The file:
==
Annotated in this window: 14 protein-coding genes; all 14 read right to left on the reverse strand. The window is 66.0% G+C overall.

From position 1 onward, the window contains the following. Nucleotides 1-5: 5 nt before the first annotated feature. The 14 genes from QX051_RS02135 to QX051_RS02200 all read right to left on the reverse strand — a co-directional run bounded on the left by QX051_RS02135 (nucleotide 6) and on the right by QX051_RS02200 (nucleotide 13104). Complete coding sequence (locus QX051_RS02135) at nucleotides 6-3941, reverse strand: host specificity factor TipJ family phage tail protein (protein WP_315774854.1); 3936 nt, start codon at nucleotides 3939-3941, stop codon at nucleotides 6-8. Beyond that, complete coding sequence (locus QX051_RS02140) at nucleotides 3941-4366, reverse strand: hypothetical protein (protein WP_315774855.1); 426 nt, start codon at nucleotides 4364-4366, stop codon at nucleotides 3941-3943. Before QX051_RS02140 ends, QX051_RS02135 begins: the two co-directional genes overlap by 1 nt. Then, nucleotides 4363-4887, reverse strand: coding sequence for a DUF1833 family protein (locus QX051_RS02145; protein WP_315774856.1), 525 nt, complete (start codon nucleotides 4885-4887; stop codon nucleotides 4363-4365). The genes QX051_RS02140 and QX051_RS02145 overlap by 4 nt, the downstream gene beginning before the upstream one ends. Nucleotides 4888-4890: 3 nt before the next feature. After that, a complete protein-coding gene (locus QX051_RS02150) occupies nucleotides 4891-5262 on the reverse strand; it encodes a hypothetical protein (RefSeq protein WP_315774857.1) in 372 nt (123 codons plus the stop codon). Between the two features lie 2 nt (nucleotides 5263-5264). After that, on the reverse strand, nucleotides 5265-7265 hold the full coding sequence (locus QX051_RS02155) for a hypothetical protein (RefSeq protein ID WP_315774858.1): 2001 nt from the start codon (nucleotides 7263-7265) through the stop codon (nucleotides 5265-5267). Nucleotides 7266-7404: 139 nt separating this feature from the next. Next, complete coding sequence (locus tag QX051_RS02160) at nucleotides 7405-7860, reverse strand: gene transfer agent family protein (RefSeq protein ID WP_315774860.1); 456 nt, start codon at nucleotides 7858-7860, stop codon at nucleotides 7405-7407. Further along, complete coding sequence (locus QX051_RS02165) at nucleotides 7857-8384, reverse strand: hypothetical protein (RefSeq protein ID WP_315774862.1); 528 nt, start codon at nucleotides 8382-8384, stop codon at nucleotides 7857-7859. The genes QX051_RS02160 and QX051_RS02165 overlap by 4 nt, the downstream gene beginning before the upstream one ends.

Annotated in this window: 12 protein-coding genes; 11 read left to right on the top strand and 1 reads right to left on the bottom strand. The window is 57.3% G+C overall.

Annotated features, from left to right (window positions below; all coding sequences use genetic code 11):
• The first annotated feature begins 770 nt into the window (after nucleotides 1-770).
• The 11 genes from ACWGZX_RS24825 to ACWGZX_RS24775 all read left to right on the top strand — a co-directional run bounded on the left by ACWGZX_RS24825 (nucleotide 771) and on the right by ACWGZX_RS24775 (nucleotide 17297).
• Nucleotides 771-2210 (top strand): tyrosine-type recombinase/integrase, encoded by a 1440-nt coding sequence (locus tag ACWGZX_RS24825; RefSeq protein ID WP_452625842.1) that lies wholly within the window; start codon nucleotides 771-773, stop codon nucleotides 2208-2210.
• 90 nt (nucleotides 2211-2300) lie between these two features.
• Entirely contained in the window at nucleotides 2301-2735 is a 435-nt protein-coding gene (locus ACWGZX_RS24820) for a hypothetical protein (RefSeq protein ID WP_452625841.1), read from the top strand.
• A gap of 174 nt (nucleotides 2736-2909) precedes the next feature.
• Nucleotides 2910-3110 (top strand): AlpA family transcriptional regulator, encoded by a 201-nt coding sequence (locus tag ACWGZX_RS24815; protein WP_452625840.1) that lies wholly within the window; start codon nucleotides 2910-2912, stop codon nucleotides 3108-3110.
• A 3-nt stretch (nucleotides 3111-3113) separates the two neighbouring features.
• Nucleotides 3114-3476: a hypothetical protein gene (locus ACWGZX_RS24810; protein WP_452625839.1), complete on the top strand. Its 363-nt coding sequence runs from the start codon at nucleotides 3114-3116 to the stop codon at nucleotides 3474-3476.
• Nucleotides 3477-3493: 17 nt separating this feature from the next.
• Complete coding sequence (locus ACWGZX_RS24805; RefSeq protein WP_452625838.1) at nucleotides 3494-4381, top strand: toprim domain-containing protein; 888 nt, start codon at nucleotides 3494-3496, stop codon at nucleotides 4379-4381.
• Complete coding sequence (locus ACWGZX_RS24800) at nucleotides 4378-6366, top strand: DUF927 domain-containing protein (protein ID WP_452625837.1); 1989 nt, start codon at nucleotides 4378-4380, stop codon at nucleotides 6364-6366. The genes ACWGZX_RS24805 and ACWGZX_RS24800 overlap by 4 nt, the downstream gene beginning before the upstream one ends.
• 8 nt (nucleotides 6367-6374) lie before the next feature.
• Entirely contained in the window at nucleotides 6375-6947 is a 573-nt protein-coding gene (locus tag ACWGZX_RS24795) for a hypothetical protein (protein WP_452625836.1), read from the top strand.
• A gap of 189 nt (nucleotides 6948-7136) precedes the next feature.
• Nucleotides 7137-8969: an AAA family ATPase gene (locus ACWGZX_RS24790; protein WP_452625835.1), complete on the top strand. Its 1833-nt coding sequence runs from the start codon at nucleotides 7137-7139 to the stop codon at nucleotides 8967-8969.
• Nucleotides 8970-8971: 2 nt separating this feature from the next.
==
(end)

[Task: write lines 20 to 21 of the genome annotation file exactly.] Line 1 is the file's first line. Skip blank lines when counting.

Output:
• Nucleotides 7137-8969: an AAA family ATPase gene (locus ACWGZX_RS24790; protein WP_452625835.1), complete on the top strand. Its 1833-nt coding sequence runs from the start codon at nucleotides 7137-7139 to the stop codon at nucleotides 8967-8969.
• Nucleotides 8970-8971: 2 nt separating this feature from the next.